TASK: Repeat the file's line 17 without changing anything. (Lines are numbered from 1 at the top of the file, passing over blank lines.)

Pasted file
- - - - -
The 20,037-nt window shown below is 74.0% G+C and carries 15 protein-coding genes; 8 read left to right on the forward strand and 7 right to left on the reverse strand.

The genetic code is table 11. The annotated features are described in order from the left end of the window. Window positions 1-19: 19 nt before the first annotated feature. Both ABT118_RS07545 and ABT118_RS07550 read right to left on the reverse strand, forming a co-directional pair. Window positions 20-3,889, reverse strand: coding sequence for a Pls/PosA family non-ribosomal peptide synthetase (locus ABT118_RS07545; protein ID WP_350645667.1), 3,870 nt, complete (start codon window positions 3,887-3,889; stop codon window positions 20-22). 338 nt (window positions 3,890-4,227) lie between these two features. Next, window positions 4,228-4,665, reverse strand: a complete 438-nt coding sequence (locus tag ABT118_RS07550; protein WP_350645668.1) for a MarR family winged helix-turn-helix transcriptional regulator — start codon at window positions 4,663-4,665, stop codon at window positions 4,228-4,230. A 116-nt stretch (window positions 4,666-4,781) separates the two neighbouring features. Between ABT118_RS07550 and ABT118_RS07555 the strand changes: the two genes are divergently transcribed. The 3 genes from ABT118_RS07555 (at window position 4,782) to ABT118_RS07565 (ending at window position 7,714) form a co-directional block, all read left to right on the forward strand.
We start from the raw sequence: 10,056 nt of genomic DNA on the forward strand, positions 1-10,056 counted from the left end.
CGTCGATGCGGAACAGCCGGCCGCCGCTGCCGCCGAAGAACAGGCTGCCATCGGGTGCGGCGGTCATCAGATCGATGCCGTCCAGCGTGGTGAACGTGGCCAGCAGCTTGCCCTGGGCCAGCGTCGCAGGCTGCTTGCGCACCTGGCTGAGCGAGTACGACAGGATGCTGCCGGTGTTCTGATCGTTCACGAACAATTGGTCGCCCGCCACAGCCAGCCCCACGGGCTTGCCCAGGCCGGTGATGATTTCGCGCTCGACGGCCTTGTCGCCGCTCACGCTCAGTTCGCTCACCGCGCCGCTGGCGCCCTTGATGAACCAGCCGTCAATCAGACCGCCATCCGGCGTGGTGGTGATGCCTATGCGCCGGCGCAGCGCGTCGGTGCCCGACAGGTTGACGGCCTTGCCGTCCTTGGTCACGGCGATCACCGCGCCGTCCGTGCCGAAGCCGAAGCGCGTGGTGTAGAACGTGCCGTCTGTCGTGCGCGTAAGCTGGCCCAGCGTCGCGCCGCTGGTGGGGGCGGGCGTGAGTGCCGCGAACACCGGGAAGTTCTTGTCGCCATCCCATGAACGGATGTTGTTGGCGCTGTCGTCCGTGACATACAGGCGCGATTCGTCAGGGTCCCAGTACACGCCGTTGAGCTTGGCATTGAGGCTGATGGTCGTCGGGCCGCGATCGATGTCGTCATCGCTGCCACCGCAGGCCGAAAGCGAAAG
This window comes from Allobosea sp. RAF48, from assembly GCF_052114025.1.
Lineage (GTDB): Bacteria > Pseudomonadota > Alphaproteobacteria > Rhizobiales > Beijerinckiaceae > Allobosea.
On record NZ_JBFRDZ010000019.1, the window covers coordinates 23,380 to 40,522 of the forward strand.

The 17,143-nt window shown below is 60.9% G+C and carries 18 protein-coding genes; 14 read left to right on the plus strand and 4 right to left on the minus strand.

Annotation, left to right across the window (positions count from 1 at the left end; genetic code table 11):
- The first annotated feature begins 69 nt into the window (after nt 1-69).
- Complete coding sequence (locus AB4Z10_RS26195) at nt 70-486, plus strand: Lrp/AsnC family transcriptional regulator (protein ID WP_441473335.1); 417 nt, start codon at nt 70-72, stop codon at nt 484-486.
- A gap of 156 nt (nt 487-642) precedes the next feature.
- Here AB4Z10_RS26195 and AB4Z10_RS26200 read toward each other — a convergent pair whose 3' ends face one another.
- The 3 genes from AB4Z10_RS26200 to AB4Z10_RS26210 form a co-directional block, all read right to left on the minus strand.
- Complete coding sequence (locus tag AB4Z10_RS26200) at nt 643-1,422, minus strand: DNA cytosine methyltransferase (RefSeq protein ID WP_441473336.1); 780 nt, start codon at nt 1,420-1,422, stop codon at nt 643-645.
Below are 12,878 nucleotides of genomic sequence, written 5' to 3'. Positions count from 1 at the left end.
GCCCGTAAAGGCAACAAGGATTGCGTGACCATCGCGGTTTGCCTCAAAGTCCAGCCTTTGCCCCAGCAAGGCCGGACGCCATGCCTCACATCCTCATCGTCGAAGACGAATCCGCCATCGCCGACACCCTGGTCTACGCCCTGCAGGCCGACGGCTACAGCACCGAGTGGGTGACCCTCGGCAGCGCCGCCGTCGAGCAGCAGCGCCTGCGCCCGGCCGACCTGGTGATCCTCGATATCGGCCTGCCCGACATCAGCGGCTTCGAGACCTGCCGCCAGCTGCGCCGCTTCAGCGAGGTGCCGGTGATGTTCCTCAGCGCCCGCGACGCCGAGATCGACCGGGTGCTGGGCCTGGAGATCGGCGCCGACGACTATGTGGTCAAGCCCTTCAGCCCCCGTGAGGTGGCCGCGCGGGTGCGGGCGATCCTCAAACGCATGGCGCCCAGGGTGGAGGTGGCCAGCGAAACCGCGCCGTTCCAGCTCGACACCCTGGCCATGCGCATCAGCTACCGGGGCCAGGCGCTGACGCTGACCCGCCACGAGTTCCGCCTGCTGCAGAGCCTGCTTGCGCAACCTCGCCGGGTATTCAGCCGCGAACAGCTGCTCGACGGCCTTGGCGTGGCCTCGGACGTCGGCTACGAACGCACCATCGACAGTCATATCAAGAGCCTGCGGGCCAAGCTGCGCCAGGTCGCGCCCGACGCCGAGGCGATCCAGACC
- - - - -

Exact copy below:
GCCCGTAAAGGCAACAAGGATTGCGTGACCATCGCGGTTTGCCTCAAAGTCCAGCCTTTGCCCCAGCAAGGCCGGACGCCATGCCTCACATCCTCATCGTCGAAGACGAATCCGCCATCGCCGACACCCTGGTCTACGCCCTGCAGGCCGACGGCTACAGCACCGAGTGGGTGACCCTCGGCAGCGCCGCCGTCGAGCAGCAGCGCCTGCGCCCGGCCGACCTGGTGATCCTCGATATCGGCCTGCCCGACATCAGCGGCTTCGAGACCTGCCGCCAGCTGCGCCGCTTCAGCGAGGTGCCGGTGATGTTCCTCAGCGCCCGCGACGCCGAGATCGACCGGGTGCTGGGCCTGGAGATCGGCGCCGACGACTATGTGGTCAAGCCCTTCAGCCCCCGTGAGGTGGCCGCGCGGGTGCGGGCGATCCTCAAACGCATGGCGCCCAGGGTGGAGGTGGCCAGCGAAACCGCGCCGTTCCAGCTCGACACCCTGGCCATGCGCATCAGCTACCGGGGCCAGGCGCTGACGCTGACCCGCCACGAGTTCCGCCTGCTGCAGAGCCTGCTTGCGCAACCTCGCCGGGTATTCAGCCGCGAACAGCTGCTCGACGGCCTTGGCGTGGCCTCGGACGTCGGCTACGAACGCACCATCGACAGTCATATCAAGAGCCTGCGGGCCAAGCTGCGCCAGGTCGCGCCCGACGCCGAGGCGATCCAGACC